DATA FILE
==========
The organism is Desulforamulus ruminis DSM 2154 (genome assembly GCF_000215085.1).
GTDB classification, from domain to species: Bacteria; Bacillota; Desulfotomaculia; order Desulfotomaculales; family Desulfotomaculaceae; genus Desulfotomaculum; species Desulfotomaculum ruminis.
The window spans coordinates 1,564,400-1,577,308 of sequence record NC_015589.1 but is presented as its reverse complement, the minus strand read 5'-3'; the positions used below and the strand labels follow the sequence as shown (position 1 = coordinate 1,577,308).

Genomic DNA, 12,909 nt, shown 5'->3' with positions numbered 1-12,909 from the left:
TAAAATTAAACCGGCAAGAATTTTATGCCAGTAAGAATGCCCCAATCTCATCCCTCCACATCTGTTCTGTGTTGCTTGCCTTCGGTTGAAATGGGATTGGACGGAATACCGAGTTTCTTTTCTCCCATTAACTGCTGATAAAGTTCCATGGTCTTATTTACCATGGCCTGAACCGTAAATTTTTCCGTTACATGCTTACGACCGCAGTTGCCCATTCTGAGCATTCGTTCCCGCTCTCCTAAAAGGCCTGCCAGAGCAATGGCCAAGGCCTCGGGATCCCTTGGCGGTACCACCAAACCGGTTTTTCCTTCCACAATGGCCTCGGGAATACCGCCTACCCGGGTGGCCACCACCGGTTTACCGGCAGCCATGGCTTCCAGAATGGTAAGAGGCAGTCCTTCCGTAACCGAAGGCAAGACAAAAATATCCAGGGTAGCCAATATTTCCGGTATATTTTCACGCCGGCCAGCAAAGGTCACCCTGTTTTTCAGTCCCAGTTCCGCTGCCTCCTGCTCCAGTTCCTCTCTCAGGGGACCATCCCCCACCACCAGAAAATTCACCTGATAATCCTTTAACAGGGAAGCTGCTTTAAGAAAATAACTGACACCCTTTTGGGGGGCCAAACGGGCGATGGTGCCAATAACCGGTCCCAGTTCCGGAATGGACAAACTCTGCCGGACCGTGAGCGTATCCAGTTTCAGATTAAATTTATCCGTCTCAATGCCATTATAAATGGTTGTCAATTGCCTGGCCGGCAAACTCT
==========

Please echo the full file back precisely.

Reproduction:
The organism is Desulforamulus ruminis DSM 2154 (genome assembly GCF_000215085.1).
GTDB classification, from domain to species: Bacteria; Bacillota; Desulfotomaculia; order Desulfotomaculales; family Desulfotomaculaceae; genus Desulfotomaculum; species Desulfotomaculum ruminis.
The window spans coordinates 1,564,400-1,577,308 of sequence record NC_015589.1 but is presented as its reverse complement, the minus strand read 5'-3'; the positions used below and the strand labels follow the sequence as shown (position 1 = coordinate 1,577,308).

Genomic DNA, 12,909 nt, shown 5'->3' with positions numbered 1-12,909 from the left:
TAAAATTAAACCGGCAAGAATTTTATGCCAGTAAGAATGCCCCAATCTCATCCCTCCACATCTGTTCTGTGTTGCTTGCCTTCGGTTGAAATGGGATTGGACGGAATACCGAGTTTCTTTTCTCCCATTAACTGCTGATAAAGTTCCATGGTCTTATTTACCATGGCCTGAACCGTAAATTTTTCCGTTACATGCTTACGACCGCAGTTGCCCATTCTGAGCATTCGTTCCCGCTCTCCTAAAAGGCCTGCCAGAGCAATGGCCAAGGCCTCGGGATCCCTTGGCGGTACCACCAAACCGGTTTTTCCTTCCACAATGGCCTCGGGAATACCGCCTACCCGGGTGGCCACCACCGGTTTACCGGCAGCCATGGCTTCCAGAATGGTAAGAGGCAGTCCTTCCGTAACCGAAGGCAAGACAAAAATATCCAGGGTAGCCAATATTTCCGGTATATTTTCACGCCGGCCAGCAAAGGTCACCCTGTTTTTCAGTCCCAGTTCCGCTGCCTCCTGCTCCAGTTCCTCTCTCAGGGGACCATCCCCCACCACCAGAAAATTCACCTGATAATCCTTTAACAGGGAAGCTGCTTTAAGAAAATAACTGACACCCTTTTGGGGGGCCAAACGGGCGATGGTGCCAATAACCGGTCCCAGTTCCGGAATGGACAAACTCTGCCGGACCGTGAGCGTATCCAGTTTCAGATTAAATTTATCCGTCTCAATGCCATTATAAATGGTTGTCAATTGCCTGGCCGGCAAACTCT